Increased travel costs have emerged as one of the biggest concerns surrounding the proposed removal of mental health services in Angus.
Meanwhile, the recent consultation survey by health chiefs reveals that more than half taking part do not feel the needs of people with mental health or learning difficulties are being met. Only 30%-40% said they were.
The consultation took place from July 3 to October 4 in a bid to find views on the proposed moving of General Adult Psychiatry (GAP) services from Stacathro Hospital’s Mulberry Unit to Carseview in Dundee. 41% of people who took part reported having a physical or mental health condition or disability.
The plans also include relocating learning disability services from Carseview and Strathmartine Hospital to wards at Murray Royal Hospital in Perth.
The issue of transport to Dundee or Perth was a common theme in the responses.
“Families might not have money to travel” and “need to ensure transport of patients is organised and free” were among the comments made.
The Courier reported on Monday that more than half (57%) of respondents do not support a single site for all acute admissions at Carseview.
The Perth and Kinross Integration Joint Board (IJB) will decide on the recommendations on January 26 after it goes to Dundee and Angus IJBs on December 19 and January 10 respectively for noting and comment.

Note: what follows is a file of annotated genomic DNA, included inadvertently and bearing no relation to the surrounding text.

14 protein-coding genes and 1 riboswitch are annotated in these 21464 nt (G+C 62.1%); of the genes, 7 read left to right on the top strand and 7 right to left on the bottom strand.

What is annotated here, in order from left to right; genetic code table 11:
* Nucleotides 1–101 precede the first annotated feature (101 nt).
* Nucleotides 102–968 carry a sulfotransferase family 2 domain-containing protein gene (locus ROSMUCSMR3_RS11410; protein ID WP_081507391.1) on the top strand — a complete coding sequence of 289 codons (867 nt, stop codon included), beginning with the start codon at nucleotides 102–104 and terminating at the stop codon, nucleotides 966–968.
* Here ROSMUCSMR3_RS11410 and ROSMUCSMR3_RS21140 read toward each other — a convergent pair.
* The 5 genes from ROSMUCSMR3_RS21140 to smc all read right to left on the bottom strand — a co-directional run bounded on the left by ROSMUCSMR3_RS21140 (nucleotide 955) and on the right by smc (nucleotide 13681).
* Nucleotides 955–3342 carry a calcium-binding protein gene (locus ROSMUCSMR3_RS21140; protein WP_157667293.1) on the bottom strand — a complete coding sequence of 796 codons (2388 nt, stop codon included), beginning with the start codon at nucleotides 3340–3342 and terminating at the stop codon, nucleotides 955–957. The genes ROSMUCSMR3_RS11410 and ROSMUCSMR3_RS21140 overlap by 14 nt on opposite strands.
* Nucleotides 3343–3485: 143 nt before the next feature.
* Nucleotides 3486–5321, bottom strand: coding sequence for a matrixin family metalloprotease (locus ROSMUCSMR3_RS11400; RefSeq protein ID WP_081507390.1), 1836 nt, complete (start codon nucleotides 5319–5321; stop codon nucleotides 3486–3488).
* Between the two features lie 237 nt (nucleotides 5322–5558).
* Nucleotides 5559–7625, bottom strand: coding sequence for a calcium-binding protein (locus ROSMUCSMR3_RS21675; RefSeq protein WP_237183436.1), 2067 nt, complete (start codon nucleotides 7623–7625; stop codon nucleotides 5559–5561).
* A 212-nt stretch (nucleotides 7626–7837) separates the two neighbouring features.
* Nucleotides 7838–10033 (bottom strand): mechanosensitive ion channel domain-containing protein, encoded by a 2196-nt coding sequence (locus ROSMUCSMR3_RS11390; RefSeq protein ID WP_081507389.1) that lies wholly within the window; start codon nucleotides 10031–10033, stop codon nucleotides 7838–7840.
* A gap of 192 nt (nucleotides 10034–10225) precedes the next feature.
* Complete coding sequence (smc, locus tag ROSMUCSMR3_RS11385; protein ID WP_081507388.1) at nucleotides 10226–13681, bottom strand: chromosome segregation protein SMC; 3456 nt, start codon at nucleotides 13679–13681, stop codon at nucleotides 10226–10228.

Angus made its voice heard with almost half (43%) of respondents coming from the county.
Some 37% were from Perth and Kinross, 16% from Dundee and 4% from outwith Tayside.
NHS Tayside have insisted “doing nothing is not an option” as the “sustainability of services over the next five to 10 years” is at risk under the status quo.
Meanwhile, the Perth and Kinross Health and Social Care Partnership has defended the restructuring.
Robert Packham, chief officer, said: “Clinicians considered this and were assured that it was the only option which is able to provide safe, sustainable and high quality mental health services for the people of Tayside into the future.
“We have always been very clear about what our public consultation was about — we wanted to hear views on how the preferred option would impact on service users, carers, relatives, our partners and communities.
“This feedback forms a critical part of the evidence which will be presented.
“If the preferred option is approved, NHS Tayside and the health and social care partnerships are committed to ensuring that staff, service users, carers and our partners in the public and third sectors continue to play a meaningful part to address the issues they have raised and look at ways of minimising the impact of the proposed changes.”